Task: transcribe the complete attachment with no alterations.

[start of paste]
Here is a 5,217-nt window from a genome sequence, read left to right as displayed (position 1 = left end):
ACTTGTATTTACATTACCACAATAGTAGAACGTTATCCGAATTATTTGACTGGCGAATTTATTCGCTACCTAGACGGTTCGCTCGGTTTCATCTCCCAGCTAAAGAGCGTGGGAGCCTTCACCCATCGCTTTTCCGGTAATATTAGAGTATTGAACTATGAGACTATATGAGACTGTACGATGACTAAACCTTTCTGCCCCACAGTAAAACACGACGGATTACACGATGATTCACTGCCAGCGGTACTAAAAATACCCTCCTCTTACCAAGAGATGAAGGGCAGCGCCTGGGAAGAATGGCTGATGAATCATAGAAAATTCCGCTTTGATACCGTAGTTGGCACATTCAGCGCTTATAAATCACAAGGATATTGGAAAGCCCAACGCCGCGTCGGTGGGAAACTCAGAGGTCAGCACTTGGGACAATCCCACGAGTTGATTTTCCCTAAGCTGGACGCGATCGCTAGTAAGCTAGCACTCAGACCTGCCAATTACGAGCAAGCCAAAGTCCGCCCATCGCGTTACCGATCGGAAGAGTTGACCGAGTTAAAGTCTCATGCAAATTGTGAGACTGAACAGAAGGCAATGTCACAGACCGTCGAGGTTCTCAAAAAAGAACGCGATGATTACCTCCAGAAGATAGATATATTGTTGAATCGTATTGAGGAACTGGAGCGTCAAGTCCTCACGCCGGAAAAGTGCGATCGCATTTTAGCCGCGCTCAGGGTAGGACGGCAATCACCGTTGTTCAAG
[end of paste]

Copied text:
Here is a 5,217-nt window from a genome sequence, read left to right as displayed (position 1 = left end):
ACTTGTATTTACATTACCACAATAGTAGAACGTTATCCGAATTATTTGACTGGCGAATTTATTCGCTACCTAGACGGTTCGCTCGGTTTCATCTCCCAGCTAAAGAGCGTGGGAGCCTTCACCCATCGCTTTTCCGGTAATATTAGAGTATTGAACTATGAGACTATATGAGACTGTACGATGACTAAACCTTTCTGCCCCACAGTAAAACACGACGGATTACACGATGATTCACTGCCAGCGGTACTAAAAATACCCTCCTCTTACCAAGAGATGAAGGGCAGCGCCTGGGAAGAATGGCTGATGAATCATAGAAAATTCCGCTTTGATACCGTAGTTGGCACATTCAGCGCTTATAAATCACAAGGATATTGGAAAGCCCAACGCCGCGTCGGTGGGAAACTCAGAGGTCAGCACTTGGGACAATCCCACGAGTTGATTTTCCCTAAGCTGGACGCGATCGCTAGTAAGCTAGCACTCAGACCTGCCAATTACGAGCAAGCCAAAGTCCGCCCATCGCGTTACCGATCGGAAGAGTTGACCGAGTTAAAGTCTCATGCAAATTGTGAGACTGAACAGAAGGCAATGTCACAGACCGTCGAGGTTCTCAAAAAAGAACGCGATGATTACCTCCAGAAGATAGATATATTGTTGAATCGTATTGAGGAACTGGAGCGTCAAGTCCTCACGCCGGAAAAGTGCGATCGCATTTTAGCCGCGCTCAGGGTAGGACGGCAATCACCGTTGTTCAAG